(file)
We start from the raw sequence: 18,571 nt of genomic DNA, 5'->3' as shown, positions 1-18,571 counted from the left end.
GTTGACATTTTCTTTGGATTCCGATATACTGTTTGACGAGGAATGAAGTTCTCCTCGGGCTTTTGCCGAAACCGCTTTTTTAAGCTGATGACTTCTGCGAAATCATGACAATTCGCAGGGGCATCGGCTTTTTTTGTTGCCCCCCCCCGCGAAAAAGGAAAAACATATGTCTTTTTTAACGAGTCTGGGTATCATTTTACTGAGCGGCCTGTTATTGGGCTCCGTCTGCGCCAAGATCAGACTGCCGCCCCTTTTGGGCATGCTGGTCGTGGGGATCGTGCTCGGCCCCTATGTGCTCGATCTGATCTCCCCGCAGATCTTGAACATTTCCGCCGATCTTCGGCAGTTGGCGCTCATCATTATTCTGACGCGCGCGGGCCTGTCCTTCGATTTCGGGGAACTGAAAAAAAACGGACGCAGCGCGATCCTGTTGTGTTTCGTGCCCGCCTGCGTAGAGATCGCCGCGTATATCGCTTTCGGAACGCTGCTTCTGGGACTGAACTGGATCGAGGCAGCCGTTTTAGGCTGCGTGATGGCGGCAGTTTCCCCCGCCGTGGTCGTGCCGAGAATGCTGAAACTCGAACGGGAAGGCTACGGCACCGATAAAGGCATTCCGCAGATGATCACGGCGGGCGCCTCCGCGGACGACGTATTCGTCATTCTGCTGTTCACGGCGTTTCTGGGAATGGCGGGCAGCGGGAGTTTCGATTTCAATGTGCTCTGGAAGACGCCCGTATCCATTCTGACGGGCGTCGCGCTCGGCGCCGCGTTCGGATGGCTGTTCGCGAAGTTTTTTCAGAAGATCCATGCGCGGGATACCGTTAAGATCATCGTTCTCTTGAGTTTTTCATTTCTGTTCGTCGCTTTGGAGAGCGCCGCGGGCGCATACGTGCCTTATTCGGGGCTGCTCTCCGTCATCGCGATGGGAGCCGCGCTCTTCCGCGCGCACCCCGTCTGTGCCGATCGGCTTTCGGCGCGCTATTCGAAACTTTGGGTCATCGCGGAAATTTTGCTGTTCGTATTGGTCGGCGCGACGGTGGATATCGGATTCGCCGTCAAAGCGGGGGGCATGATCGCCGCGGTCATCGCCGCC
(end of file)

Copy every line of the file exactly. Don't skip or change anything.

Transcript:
We start from the raw sequence: 18,571 nt of genomic DNA, 5'->3' as shown, positions 1-18,571 counted from the left end.
GTTGACATTTTCTTTGGATTCCGATATACTGTTTGACGAGGAATGAAGTTCTCCTCGGGCTTTTGCCGAAACCGCTTTTTTAAGCTGATGACTTCTGCGAAATCATGACAATTCGCAGGGGCATCGGCTTTTTTTGTTGCCCCCCCCCGCGAAAAAGGAAAAACATATGTCTTTTTTAACGAGTCTGGGTATCATTTTACTGAGCGGCCTGTTATTGGGCTCCGTCTGCGCCAAGATCAGACTGCCGCCCCTTTTGGGCATGCTGGTCGTGGGGATCGTGCTCGGCCCCTATGTGCTCGATCTGATCTCCCCGCAGATCTTGAACATTTCCGCCGATCTTCGGCAGTTGGCGCTCATCATTATTCTGACGCGCGCGGGCCTGTCCTTCGATTTCGGGGAACTGAAAAAAAACGGACGCAGCGCGATCCTGTTGTGTTTCGTGCCCGCCTGCGTAGAGATCGCCGCGTATATCGCTTTCGGAACGCTGCTTCTGGGACTGAACTGGATCGAGGCAGCCGTTTTAGGCTGCGTGATGGCGGCAGTTTCCCCCGCCGTGGTCGTGCCGAGAATGCTGAAACTCGAACGGGAAGGCTACGGCACCGATAAAGGCATTCCGCAGATGATCACGGCGGGCGCCTCCGCGGACGACGTATTCGTCATTCTGCTGTTCACGGCGTTTCTGGGAATGGCGGGCAGCGGGAGTTTCGATTTCAATGTGCTCTGGAAGACGCCCGTATCCATTCTGACGGGCGTCGCGCTCGGCGCCGCGTTCGGATGGCTGTTCGCGAAGTTTTTTCAGAAGATCCATGCGCGGGATACCGTTAAGATCATCGTTCTCTTGAGTTTTTCATTTCTGTTCGTCGCTTTGGAGAGCGCCGCGGGCGCATACGTGCCTTATTCGGGGCTGCTCTCCGTCATCGCGATGGGAGCCGCGCTCTTCCGCGCGCACCCCGTCTGTGCCGATCGGCTTTCGGCGCGCTATTCGAAACTTTGGGTCATCGCGGAAATTTTGCTGTTCGTATTGGTCGGCGCGACGGTGGATATCGGATTCGCCGTCAAAGCGGGGGGCATGATCGCCGCGGTCATCGCCGCC